Gary Michael Dault's Globe and Mail review of Anne Bertoin
Anne Bertoin’s “Fractured Visions” enjoyed a lively and successful opening at Craig Scott Gallery on Friday evening, January 12, 2007. The next day, a highly positive review of Bertoin’s paintings and sculptures appeared in the Globe and Mail’s weekend edition, written by a doyen of Canadian art critics, Gary Michael Dault. Bertoin’s exhibition runs until February 4.
The text of the Dault review is below:
Gary Michael Dault, Review of Anne Bertoin’s “Fractured Visions” at Craig Scott Gallery (Jan 12 – Feb 4, 2007), The Globe and Mail, Saturday, January 13, 2007, p. R8 (Weekend Review section)
Anne Bertoin was born in Lyon, educated in Paris and, since 1988, has been living and working in Montreal. This is her first solo exhibition in Toronto.
She calls her exhibition Fractured Visions. It’s made up mostly of paintings, but also includes a handful of quite impressive sculptures made of resin, which has been expressionistically pounded and pummeled into attenuated lengths of worn and knobby bone-like forms the colour of antique ivory. A few of these propped or trailing bone-works, like her Samothrace, clearly suggest historic artifacts. Others, like Elle et lui, look like sinister discoveries from some haunted archeological dig.
Some of the paintings are stupendous. Given the degree to which they bend their maelstrom energies toward the suggestion of vast, derelict industrial spaces and structures, somebody’s bound to bring up the dead-tech photographs of Edward Burtynsky or the tragic cultural Gotterdammerung incarnated by German superstar Anselm Kiefer.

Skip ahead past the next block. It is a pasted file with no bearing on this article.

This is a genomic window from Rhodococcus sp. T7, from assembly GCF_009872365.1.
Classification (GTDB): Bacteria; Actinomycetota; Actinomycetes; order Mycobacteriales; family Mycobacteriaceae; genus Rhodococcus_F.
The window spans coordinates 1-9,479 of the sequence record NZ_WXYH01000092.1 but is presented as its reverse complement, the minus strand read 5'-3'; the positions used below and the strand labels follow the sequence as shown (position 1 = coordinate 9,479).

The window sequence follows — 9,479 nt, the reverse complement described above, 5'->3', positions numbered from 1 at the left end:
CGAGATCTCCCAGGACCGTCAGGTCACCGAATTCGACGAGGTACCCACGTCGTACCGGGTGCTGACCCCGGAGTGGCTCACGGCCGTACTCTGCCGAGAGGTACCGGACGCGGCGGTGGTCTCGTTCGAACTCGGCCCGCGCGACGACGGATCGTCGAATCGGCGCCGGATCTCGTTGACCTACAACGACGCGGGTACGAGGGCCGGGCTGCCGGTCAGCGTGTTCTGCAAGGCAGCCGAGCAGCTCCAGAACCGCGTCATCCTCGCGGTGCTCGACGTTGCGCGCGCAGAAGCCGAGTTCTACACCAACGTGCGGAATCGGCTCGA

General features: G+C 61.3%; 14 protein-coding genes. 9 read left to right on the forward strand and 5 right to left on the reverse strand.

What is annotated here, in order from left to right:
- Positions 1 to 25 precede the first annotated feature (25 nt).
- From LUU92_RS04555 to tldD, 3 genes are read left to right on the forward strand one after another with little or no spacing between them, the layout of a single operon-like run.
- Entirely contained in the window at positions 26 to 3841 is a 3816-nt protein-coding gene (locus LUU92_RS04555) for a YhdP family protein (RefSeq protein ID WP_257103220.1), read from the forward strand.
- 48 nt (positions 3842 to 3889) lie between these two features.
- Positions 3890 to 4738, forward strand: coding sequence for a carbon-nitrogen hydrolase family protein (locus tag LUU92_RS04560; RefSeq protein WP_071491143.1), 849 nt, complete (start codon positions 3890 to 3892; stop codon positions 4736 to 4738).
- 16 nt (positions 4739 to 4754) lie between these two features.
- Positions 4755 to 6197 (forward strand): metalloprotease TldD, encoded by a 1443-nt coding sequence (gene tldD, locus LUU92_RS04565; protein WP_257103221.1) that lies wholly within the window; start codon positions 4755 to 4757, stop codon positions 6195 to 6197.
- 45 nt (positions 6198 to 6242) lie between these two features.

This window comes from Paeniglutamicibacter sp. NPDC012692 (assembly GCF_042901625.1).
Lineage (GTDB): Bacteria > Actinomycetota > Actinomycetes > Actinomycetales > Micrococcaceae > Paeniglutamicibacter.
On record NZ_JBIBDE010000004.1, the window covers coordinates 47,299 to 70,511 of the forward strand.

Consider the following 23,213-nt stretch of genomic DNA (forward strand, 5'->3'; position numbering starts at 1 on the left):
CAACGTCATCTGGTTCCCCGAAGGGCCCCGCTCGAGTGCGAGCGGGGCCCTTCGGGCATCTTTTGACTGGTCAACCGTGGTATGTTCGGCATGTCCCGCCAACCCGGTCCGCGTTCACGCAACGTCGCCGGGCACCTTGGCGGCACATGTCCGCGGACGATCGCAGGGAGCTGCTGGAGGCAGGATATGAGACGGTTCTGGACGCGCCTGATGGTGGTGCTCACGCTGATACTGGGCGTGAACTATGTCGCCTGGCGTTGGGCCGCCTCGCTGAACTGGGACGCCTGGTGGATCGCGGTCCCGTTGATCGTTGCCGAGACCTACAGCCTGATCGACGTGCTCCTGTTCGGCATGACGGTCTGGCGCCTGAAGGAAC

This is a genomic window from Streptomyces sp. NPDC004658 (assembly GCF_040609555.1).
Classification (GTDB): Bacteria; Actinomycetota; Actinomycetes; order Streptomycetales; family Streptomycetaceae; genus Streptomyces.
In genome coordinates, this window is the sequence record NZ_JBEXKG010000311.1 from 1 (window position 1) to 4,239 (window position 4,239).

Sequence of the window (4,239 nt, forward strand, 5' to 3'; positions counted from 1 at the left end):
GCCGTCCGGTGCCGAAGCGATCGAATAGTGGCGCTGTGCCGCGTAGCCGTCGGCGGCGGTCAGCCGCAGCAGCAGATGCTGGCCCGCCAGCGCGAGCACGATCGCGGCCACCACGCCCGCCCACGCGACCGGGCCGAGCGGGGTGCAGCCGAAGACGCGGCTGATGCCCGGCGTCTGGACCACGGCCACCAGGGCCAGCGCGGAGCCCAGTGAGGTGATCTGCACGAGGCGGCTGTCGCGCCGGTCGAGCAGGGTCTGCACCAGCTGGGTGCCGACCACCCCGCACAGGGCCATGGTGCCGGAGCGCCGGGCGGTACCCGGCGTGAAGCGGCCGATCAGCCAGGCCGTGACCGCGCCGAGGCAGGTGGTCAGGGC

But Burtynsky’s photos live in the panoramic here and now, and Kiefer’s huge mudslide eloquence is tethered to a nationalistic past. Bertoin’s dizzying paintings, by contrast, situate themselves somewhere either in the realms of the mythic subconscious, the industrial id, or somewhere in the distinctive present of the personally apocalyptic imagination. Some of her paintings, like the breathtaking Velodrome or Amphithéatre, are so splashed and flung (the acrylic-like vinylique paint she uses is as thin as watercolour), the paintings seem to have come struggling toward themselves without the artist’s knowledge. It makes them feel all the more persistent, venerable and disturbing.